Waukesha County Federated Library System (WCFLS)

Tom Hennen was the Director of this 16-member library system from 1999 until his retirement in 2013.  Waukesha, a county of nearly 500,000 adjacent to Milwaukee County merged with adjacent Jefferson County to become Bridges Library System in 2016. Hennen’s experience with long range planning for the system as well as its member libraries helped lead to his planning bookand the founding of Hennen Library Consulting.  

WCFLS – Capital Costs Study

“Almost a third of this library’s users come from surrounding towns that do not pay property taxes for this building.  What are we supposed to do? Put a roof over only two-thirds of the building?”  That was the question that one mayor in a community that needed a new building in Waukesha County during the many years of debate over capital costs.

“You just want to build a Taj Mahal library at my expense,” was the rejoinder from the adjacent town without its own library.  “We pay plenty for the books, staff, and equipment.  Why should I help pay for a building that your city will own and control,” she asked.

Debates like that ran on for years in Waukesha County, resulting in the second County Executive veto in 4 years.  This was in a county that had only seen one veto fight in its history before that meeting on a stormy night in August of 2007.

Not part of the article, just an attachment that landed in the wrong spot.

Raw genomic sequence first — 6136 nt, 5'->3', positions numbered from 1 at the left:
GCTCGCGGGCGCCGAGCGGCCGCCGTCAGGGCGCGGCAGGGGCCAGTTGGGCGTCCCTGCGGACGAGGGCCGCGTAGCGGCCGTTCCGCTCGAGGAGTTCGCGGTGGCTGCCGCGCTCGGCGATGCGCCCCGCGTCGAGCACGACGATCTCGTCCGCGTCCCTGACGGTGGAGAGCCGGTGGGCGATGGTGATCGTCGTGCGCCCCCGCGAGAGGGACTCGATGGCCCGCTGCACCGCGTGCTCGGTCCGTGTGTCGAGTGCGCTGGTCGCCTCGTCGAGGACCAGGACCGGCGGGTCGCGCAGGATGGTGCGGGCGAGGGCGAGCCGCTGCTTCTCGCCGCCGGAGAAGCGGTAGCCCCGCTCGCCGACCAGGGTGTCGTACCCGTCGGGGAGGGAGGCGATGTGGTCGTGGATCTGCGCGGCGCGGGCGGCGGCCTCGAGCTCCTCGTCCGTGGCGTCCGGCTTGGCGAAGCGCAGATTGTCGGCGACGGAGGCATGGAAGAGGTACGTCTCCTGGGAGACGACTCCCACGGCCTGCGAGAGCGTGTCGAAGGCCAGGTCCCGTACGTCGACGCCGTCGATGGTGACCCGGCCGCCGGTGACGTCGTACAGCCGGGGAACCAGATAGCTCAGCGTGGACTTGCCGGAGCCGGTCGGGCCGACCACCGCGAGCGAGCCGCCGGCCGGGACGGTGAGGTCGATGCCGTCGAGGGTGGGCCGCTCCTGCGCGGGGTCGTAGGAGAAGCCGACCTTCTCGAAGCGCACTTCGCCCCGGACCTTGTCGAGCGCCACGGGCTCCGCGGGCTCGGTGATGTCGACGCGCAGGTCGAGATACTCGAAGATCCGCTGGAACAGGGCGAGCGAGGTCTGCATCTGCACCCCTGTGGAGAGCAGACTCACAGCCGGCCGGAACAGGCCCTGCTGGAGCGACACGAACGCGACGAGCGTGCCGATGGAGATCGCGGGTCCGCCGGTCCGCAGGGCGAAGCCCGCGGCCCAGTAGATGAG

The veto override session required a two-thirds majority of all 36 county supervisors.  As fate would have it, lightning literally struck down the override vote.  The home of a supervisor that planned to vote for the override, a vote that would have clinched the vote, was struck by lightning, and burned to the ground!

For the second time in 4 years, Tom Hennen was disappointed that the capital costs plan he had championed as Director of Waukesha County Federated Library System went down, this time quite literally in flames.

Library taxation in Wisconsin is confusing, partly because it is designed to be more fair than some other property tax-supported services.   Waukesha County taxes 19 communities that do not have their own libraries and gives formula shares of the funding to 16 municipalities with libraries.  The funding is for operational funds, not capital costs. State law allows but importantly does not require capital cost consideration for federated library systems. 

Based on extensive work by several long-range planning committees appointed by the county under provisions of Wisconsin’s Act 150, and the Capital Cost Committee appointed by County Board Chair in 2003 a county ordinance was advanced in 2003 and again in 2007.

The plan called for an additional county tax levy on the 19 non-library communities in the county.  The sum generated (about $350,000) was equal to 13 cents for every operating dollar for library service.  Director Hennen determined that as the national average for capital to operating funds over a 20-year period.

The funds would have been distributed based on a floating 3-year average of circulation traffic by residents of the 19 towns at each of the 16 libraries.  The Capital Cost committee intended this to be “revenue neutral” and a tax shift from one group of taxpayers to another although it recognized that there was no absolute way to police that intent.  The Act 150 Committee and most county supervisors agreed on the proposal but two successive county executives did not.

The moral here is that planning does not always result in the results envisioned but that is not a reason to stop planning.